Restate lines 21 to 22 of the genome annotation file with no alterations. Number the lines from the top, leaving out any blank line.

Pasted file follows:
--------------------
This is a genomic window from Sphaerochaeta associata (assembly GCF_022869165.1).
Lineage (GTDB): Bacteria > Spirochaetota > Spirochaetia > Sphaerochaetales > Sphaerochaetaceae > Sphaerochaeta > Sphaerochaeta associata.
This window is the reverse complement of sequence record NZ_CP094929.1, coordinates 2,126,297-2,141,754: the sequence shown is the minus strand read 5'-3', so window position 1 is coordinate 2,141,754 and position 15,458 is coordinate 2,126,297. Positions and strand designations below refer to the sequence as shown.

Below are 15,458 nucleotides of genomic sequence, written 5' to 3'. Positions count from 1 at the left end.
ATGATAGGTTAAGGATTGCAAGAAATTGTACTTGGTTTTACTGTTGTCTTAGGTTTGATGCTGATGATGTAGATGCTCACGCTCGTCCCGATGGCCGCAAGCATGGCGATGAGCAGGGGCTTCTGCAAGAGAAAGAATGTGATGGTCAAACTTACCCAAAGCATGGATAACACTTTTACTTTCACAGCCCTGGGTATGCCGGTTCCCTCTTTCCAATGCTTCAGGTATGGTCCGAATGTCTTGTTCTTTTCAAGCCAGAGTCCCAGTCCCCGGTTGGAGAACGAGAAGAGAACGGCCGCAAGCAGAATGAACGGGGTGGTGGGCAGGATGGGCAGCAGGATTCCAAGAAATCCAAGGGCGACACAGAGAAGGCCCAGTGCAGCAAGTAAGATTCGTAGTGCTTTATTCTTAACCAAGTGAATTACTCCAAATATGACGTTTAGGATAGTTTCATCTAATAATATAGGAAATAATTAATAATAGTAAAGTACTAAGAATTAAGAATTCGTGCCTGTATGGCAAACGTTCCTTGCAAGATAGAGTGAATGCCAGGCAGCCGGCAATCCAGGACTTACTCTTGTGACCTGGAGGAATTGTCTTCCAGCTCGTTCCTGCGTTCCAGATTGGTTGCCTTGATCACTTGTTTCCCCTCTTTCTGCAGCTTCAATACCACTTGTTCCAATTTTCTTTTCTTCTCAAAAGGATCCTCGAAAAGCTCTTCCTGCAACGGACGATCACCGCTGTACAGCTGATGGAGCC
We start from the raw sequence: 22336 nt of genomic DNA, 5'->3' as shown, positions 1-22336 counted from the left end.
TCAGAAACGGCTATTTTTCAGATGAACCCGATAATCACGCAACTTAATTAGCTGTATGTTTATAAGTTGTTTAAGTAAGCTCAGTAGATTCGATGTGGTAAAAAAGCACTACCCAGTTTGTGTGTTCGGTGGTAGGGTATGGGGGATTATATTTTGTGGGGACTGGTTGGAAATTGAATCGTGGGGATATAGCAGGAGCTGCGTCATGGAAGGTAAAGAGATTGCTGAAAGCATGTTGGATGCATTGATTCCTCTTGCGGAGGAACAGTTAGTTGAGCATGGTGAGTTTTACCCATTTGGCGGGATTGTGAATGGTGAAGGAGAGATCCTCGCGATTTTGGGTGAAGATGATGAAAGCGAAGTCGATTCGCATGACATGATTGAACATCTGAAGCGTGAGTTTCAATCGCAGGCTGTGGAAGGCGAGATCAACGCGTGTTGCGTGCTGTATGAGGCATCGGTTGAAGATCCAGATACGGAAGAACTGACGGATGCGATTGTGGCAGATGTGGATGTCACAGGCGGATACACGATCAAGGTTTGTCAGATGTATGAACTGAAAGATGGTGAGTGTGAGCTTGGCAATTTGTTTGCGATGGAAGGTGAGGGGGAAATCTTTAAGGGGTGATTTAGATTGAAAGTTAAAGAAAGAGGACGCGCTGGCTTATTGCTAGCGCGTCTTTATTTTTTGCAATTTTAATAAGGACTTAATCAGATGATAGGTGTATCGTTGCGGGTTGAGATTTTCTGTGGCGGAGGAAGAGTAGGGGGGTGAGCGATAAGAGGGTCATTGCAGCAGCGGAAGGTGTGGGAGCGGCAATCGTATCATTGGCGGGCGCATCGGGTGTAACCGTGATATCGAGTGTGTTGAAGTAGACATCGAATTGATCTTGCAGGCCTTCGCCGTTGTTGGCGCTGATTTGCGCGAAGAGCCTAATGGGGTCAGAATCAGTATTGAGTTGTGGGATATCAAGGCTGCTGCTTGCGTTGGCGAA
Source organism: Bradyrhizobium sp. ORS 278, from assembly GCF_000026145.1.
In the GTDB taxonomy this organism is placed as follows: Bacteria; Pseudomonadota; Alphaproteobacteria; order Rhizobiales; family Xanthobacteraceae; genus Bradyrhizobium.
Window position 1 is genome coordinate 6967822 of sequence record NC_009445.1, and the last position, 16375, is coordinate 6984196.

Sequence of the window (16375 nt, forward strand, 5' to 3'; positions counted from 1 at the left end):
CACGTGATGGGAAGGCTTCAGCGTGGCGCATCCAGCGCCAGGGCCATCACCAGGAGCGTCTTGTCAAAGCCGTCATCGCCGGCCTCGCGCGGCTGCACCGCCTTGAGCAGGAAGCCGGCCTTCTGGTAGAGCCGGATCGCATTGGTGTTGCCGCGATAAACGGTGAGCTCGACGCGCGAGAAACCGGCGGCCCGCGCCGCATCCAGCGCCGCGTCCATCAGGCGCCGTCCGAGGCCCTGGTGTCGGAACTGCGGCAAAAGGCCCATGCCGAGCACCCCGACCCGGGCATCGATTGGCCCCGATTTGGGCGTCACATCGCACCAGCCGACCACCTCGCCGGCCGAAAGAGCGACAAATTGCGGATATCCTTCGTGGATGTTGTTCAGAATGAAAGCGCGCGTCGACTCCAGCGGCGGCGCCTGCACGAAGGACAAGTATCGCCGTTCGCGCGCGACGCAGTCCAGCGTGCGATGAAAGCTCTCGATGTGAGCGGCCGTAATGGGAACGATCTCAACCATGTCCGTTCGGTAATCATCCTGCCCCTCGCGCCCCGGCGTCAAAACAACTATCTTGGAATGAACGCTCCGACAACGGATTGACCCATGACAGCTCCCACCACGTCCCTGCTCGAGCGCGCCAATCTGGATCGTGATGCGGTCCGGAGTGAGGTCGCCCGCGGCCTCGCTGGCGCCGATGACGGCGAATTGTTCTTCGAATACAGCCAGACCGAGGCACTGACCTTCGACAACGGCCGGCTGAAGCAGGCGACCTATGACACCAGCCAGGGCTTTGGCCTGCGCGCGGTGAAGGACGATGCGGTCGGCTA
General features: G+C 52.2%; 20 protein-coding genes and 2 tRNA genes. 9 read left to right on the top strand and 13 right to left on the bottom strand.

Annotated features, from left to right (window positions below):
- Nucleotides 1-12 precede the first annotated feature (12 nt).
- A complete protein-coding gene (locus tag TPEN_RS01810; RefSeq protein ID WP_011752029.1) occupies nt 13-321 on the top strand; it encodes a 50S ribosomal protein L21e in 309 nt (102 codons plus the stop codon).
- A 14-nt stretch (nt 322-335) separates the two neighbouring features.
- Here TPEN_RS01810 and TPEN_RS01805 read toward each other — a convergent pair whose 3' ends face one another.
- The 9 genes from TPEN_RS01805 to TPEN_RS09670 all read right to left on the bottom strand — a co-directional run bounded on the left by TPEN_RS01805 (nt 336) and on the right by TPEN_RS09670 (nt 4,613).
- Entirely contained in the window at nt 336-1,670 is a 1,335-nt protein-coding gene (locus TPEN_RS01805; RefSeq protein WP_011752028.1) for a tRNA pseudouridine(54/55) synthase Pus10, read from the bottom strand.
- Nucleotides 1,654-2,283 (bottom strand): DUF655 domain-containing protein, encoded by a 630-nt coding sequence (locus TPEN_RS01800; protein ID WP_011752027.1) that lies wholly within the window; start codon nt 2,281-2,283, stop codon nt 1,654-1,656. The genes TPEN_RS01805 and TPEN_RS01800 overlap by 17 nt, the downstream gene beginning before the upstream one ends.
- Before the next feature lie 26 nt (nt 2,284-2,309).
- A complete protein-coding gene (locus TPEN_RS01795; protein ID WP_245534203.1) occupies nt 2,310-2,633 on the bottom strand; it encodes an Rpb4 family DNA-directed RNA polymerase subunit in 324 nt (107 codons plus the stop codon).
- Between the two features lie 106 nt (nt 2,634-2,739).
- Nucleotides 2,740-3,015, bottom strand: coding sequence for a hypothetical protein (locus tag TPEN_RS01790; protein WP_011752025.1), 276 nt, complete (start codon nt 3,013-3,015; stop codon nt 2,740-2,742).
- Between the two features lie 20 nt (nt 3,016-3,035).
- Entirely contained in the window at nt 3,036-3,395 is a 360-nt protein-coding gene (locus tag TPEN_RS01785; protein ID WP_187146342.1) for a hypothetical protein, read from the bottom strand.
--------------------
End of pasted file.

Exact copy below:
- Nucleotides 1,654-2,283 (bottom strand): DUF655 domain-containing protein, encoded by a 630-nt coding sequence (locus TPEN_RS01800; protein ID WP_011752027.1) that lies wholly within the window; start codon nt 2,281-2,283, stop codon nt 1,654-1,656. The genes TPEN_RS01805 and TPEN_RS01800 overlap by 17 nt, the downstream gene beginning before the upstream one ends.
- Before the next feature lie 26 nt (nt 2,284-2,309).